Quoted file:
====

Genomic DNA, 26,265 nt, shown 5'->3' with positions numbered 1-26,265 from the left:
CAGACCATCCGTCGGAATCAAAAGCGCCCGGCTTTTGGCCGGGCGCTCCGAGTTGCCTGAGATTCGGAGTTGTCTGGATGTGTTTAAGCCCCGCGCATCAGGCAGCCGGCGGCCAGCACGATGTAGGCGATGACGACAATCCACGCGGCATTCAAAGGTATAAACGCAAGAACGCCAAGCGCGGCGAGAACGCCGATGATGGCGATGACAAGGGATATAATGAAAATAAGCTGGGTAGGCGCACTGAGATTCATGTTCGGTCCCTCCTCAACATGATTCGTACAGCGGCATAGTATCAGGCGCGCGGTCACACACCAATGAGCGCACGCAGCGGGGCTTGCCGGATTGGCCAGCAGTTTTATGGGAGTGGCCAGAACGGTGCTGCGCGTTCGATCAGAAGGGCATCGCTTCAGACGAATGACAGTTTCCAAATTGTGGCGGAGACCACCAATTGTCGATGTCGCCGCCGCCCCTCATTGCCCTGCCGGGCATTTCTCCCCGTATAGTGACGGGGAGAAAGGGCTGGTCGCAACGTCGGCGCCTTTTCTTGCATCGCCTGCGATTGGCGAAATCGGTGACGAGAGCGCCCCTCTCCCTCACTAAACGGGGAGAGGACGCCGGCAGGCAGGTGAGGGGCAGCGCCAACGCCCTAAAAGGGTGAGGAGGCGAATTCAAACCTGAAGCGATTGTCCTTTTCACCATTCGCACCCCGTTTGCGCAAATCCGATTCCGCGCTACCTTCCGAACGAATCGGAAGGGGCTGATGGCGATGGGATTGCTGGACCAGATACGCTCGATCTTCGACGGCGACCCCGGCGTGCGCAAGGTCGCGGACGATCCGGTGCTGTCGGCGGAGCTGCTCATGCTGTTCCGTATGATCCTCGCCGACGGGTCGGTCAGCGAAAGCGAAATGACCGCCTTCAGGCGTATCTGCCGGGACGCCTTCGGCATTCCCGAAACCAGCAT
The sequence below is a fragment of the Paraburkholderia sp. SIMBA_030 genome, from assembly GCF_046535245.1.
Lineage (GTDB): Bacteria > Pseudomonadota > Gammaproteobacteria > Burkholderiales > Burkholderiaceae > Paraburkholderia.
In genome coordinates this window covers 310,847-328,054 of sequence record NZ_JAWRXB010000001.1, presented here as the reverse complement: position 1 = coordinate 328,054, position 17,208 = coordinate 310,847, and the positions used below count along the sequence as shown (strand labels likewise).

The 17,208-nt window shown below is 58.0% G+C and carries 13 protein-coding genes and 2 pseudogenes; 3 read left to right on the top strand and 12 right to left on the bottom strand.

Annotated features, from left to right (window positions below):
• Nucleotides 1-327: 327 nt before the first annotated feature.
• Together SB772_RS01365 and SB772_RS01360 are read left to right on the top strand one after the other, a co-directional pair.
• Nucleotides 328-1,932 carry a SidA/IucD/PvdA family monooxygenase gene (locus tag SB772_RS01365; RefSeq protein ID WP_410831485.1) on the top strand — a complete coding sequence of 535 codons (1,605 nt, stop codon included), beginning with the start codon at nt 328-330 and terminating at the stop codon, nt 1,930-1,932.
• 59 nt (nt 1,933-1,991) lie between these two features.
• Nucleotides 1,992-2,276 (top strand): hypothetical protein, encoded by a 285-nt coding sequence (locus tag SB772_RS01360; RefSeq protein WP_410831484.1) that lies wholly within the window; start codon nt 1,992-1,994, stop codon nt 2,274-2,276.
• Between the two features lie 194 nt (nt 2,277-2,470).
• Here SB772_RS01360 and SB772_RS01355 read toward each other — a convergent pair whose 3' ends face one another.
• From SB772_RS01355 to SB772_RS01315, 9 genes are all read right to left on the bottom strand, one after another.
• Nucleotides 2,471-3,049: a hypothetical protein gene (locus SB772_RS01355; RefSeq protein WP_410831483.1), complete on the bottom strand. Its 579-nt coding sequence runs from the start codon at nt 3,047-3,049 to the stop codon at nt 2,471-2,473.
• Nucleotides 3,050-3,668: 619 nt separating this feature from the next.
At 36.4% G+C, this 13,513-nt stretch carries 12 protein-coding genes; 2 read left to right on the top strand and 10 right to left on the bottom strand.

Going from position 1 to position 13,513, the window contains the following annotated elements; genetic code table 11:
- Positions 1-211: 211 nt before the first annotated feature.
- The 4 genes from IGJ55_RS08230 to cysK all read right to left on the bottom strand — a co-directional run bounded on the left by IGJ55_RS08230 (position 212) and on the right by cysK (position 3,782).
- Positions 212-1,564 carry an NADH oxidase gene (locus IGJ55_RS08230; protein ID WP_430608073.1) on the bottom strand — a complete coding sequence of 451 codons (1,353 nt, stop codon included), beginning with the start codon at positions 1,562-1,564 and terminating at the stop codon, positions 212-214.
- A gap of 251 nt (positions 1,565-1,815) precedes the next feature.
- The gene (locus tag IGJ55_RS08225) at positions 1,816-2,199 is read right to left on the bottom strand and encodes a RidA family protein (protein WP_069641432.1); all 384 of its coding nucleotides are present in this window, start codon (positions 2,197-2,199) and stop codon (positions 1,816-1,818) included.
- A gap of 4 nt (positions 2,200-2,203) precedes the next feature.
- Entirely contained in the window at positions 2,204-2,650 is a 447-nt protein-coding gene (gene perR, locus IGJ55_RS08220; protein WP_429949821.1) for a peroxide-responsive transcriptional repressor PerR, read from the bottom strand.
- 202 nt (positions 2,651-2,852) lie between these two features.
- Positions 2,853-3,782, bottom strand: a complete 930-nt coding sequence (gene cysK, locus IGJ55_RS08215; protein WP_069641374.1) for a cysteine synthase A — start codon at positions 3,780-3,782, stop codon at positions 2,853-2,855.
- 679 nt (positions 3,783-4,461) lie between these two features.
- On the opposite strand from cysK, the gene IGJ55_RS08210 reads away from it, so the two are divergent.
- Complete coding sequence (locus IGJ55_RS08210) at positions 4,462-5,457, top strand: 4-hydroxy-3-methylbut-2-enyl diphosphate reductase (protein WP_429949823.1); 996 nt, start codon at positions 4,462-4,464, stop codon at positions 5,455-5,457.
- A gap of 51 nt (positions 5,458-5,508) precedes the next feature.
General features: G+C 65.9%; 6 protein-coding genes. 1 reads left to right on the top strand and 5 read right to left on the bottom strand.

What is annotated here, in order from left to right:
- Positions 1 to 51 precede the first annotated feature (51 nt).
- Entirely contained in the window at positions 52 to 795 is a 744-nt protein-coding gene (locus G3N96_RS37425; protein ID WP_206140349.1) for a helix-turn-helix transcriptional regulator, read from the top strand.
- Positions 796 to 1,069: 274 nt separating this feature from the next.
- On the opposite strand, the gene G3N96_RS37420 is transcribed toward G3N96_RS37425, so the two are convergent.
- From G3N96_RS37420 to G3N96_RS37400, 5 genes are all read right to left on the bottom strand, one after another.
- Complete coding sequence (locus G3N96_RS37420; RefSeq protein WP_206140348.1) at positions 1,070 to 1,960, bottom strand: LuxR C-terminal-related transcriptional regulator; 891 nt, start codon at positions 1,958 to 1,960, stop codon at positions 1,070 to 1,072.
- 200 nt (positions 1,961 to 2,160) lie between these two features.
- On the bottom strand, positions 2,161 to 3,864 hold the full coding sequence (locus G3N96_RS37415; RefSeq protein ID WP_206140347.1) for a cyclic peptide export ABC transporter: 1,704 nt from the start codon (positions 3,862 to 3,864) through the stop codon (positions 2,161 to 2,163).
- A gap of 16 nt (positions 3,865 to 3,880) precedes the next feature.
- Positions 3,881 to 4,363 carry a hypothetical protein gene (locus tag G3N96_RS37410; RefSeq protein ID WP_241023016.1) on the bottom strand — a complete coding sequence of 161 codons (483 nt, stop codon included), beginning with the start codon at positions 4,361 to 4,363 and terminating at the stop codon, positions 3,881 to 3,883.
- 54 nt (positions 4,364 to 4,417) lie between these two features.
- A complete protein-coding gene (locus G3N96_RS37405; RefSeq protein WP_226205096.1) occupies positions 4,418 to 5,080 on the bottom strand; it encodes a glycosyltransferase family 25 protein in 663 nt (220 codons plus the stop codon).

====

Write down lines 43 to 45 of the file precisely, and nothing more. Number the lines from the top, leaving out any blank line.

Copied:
- A gap of 16 nt (positions 3,865 to 3,880) precedes the next feature.
- Positions 3,881 to 4,363 carry a hypothetical protein gene (locus tag G3N96_RS37410; RefSeq protein ID WP_241023016.1) on the bottom strand — a complete coding sequence of 161 codons (483 nt, stop codon included), beginning with the start codon at positions 4,361 to 4,363 and terminating at the stop codon, positions 3,881 to 3,883.
- 54 nt (positions 4,364 to 4,417) lie between these two features.